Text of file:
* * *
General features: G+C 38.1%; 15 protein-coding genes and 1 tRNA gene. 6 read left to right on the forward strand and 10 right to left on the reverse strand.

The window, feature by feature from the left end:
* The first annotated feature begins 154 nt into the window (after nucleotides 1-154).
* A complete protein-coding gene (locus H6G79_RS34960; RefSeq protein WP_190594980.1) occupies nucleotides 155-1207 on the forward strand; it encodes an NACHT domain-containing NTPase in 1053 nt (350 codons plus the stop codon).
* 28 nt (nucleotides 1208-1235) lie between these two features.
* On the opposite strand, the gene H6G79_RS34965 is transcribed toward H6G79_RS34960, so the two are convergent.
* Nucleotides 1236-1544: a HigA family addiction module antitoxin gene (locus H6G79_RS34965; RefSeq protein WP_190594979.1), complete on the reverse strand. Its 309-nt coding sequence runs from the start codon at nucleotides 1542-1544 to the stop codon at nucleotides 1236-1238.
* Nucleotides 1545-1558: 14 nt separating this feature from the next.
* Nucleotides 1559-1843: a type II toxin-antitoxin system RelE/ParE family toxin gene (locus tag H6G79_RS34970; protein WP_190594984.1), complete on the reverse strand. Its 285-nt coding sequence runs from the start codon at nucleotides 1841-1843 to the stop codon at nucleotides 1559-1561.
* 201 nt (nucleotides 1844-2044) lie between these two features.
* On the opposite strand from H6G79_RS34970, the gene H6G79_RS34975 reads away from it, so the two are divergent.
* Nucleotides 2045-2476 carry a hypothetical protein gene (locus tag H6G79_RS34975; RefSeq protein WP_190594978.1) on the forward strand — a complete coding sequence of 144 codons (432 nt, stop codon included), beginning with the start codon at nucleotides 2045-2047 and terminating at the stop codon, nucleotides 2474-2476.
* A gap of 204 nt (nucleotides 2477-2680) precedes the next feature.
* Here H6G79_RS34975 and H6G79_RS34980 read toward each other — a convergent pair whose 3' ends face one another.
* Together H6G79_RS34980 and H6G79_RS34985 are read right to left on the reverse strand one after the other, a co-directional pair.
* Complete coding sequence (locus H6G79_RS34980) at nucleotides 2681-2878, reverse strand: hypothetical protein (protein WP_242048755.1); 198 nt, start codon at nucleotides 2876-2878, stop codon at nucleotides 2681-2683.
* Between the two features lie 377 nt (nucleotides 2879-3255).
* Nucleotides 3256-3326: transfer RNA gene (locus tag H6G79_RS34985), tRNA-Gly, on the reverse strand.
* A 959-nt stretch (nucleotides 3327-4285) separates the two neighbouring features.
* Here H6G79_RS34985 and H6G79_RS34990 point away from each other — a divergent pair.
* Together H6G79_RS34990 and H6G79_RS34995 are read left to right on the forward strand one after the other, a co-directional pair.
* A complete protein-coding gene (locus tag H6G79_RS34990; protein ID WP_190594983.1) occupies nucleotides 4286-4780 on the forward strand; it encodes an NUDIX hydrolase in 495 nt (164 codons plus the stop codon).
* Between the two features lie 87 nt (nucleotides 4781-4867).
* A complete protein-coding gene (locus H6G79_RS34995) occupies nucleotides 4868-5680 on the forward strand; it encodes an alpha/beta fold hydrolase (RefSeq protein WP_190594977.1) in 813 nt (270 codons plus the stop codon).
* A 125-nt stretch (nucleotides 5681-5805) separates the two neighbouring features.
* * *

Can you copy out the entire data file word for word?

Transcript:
General features: G+C 38.1%; 15 protein-coding genes and 1 tRNA gene. 6 read left to right on the forward strand and 10 right to left on the reverse strand.

The window, feature by feature from the left end:
* The first annotated feature begins 154 nt into the window (after nucleotides 1-154).
* A complete protein-coding gene (locus H6G79_RS34960; RefSeq protein WP_190594980.1) occupies nucleotides 155-1207 on the forward strand; it encodes an NACHT domain-containing NTPase in 1053 nt (350 codons plus the stop codon).
* 28 nt (nucleotides 1208-1235) lie between these two features.
* On the opposite strand, the gene H6G79_RS34965 is transcribed toward H6G79_RS34960, so the two are convergent.
* Nucleotides 1236-1544: a HigA family addiction module antitoxin gene (locus H6G79_RS34965; RefSeq protein WP_190594979.1), complete on the reverse strand. Its 309-nt coding sequence runs from the start codon at nucleotides 1542-1544 to the stop codon at nucleotides 1236-1238.
* Nucleotides 1545-1558: 14 nt separating this feature from the next.
* Nucleotides 1559-1843: a type II toxin-antitoxin system RelE/ParE family toxin gene (locus tag H6G79_RS34970; protein WP_190594984.1), complete on the reverse strand. Its 285-nt coding sequence runs from the start codon at nucleotides 1841-1843 to the stop codon at nucleotides 1559-1561.
* 201 nt (nucleotides 1844-2044) lie between these two features.
* On the opposite strand from H6G79_RS34970, the gene H6G79_RS34975 reads away from it, so the two are divergent.
* Nucleotides 2045-2476 carry a hypothetical protein gene (locus tag H6G79_RS34975; RefSeq protein WP_190594978.1) on the forward strand — a complete coding sequence of 144 codons (432 nt, stop codon included), beginning with the start codon at nucleotides 2045-2047 and terminating at the stop codon, nucleotides 2474-2476.
* A gap of 204 nt (nucleotides 2477-2680) precedes the next feature.
* Here H6G79_RS34975 and H6G79_RS34980 read toward each other — a convergent pair whose 3' ends face one another.
* Together H6G79_RS34980 and H6G79_RS34985 are read right to left on the reverse strand one after the other, a co-directional pair.
* Complete coding sequence (locus H6G79_RS34980) at nucleotides 2681-2878, reverse strand: hypothetical protein (protein WP_242048755.1); 198 nt, start codon at nucleotides 2876-2878, stop codon at nucleotides 2681-2683.
* Between the two features lie 377 nt (nucleotides 2879-3255).
* Nucleotides 3256-3326: transfer RNA gene (locus tag H6G79_RS34985), tRNA-Gly, on the reverse strand.
* A 959-nt stretch (nucleotides 3327-4285) separates the two neighbouring features.
* Here H6G79_RS34985 and H6G79_RS34990 point away from each other — a divergent pair.
* Together H6G79_RS34990 and H6G79_RS34995 are read left to right on the forward strand one after the other, a co-directional pair.
* A complete protein-coding gene (locus tag H6G79_RS34990; protein ID WP_190594983.1) occupies nucleotides 4286-4780 on the forward strand; it encodes an NUDIX hydrolase in 495 nt (164 codons plus the stop codon).
* Between the two features lie 87 nt (nucleotides 4781-4867).
* A complete protein-coding gene (locus H6G79_RS34995) occupies nucleotides 4868-5680 on the forward strand; it encodes an alpha/beta fold hydrolase (RefSeq protein WP_190594977.1) in 813 nt (270 codons plus the stop codon).
* A 125-nt stretch (nucleotides 5681-5805) separates the two neighbouring features.